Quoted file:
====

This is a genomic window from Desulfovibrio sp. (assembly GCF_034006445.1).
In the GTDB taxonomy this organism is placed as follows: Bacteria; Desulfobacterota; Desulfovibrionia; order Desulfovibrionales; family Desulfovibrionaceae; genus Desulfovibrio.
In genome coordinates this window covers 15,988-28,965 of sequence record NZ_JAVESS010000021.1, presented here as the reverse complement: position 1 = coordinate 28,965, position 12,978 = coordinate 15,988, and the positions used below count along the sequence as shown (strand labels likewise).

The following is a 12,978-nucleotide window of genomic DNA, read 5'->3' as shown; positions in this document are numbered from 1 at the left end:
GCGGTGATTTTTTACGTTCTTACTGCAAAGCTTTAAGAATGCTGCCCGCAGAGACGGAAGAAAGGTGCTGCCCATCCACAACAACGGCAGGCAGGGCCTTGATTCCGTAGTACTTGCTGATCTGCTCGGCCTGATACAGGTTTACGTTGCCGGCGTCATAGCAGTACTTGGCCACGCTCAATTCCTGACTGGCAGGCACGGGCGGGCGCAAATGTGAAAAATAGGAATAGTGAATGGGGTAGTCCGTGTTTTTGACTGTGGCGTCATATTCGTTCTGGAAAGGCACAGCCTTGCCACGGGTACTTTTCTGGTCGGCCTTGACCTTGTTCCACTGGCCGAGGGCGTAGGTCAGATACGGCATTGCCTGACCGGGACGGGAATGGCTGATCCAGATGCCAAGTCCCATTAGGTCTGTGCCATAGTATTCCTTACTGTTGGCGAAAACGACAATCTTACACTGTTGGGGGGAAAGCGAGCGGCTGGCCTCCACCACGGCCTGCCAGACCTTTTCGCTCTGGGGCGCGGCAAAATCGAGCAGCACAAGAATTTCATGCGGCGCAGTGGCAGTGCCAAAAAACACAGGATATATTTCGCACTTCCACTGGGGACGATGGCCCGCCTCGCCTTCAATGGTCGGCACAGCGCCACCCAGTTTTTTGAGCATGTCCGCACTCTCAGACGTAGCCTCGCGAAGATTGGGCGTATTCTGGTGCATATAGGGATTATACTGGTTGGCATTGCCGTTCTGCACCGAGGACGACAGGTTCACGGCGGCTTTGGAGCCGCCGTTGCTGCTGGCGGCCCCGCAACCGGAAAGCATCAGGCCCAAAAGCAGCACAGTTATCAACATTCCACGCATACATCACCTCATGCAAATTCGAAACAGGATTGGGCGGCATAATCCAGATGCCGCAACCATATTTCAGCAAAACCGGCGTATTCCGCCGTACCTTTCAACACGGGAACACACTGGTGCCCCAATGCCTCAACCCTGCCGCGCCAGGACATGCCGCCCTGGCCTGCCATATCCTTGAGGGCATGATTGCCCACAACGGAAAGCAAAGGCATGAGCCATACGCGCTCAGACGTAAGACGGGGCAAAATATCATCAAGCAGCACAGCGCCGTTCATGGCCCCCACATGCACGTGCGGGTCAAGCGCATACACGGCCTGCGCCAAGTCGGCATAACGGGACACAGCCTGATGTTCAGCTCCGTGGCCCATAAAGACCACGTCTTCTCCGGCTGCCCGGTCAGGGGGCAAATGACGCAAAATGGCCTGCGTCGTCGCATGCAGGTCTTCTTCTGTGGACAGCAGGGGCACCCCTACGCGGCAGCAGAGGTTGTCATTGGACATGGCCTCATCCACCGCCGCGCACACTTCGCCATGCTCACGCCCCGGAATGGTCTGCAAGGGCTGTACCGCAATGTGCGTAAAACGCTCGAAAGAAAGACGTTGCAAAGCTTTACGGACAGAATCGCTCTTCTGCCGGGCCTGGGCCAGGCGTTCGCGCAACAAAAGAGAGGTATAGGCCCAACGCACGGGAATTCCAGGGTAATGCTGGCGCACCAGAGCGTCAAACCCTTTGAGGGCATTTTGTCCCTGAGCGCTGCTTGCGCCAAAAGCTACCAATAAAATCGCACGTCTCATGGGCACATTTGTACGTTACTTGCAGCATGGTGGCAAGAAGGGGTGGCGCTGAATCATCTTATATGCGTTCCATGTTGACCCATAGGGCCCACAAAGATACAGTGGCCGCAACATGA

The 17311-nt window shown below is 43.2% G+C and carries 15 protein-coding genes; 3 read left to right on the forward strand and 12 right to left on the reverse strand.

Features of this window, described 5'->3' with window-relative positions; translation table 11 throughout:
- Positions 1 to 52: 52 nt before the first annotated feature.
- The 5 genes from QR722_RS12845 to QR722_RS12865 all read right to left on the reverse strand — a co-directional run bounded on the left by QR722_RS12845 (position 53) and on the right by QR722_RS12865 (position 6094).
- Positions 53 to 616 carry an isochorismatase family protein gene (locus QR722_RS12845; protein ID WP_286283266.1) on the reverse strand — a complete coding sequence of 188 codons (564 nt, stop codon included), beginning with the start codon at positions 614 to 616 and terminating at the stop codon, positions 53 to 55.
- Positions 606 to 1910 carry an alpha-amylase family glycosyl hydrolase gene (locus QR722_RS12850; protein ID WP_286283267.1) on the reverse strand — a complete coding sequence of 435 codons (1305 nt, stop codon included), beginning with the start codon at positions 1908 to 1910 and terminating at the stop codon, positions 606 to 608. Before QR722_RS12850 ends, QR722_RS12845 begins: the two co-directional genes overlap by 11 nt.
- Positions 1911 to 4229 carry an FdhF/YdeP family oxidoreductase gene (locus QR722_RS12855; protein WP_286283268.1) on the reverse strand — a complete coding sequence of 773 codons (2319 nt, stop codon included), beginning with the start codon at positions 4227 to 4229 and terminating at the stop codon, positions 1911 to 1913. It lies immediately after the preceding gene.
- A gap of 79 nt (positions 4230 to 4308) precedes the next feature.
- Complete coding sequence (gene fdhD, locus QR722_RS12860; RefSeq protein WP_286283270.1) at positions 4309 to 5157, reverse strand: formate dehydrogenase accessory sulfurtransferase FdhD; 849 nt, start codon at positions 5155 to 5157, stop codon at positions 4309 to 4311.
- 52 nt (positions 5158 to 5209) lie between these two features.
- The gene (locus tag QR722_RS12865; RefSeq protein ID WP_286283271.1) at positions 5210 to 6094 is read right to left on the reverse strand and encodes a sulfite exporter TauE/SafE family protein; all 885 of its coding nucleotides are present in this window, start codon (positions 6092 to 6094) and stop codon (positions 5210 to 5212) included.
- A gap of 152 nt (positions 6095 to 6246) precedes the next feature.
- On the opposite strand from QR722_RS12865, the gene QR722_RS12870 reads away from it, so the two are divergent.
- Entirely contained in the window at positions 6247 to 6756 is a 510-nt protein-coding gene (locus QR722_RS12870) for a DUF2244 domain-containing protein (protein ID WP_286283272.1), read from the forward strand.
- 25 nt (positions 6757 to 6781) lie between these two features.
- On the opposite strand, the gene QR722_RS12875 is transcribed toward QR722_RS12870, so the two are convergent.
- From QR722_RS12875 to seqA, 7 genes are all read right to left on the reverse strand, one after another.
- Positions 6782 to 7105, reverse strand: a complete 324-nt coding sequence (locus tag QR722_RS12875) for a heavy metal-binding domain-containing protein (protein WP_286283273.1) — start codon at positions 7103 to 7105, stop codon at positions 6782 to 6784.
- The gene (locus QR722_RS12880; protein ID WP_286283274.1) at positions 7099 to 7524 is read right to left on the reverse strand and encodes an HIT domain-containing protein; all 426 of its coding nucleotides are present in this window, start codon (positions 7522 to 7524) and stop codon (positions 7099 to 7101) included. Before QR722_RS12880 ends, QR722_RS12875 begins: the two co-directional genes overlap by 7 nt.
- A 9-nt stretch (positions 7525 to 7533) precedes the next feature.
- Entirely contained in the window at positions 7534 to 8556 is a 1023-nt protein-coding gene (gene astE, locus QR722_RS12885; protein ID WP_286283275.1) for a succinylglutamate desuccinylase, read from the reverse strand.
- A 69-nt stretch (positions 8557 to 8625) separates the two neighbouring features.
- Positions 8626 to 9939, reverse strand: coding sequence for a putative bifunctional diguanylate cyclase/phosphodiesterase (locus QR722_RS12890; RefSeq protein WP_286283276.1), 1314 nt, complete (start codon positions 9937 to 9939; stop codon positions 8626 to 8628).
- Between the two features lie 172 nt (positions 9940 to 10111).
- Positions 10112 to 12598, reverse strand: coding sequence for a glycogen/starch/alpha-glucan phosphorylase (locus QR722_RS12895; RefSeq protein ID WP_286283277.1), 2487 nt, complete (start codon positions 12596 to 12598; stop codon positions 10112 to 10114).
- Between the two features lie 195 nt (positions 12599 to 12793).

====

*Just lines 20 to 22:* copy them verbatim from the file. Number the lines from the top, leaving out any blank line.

- 25 nt (positions 6757 to 6781) lie between these two features.
- On the opposite strand, the gene QR722_RS12875 is transcribed toward QR722_RS12870, so the two are convergent.
- From QR722_RS12875 to seqA, 7 genes are all read right to left on the reverse strand, one after another.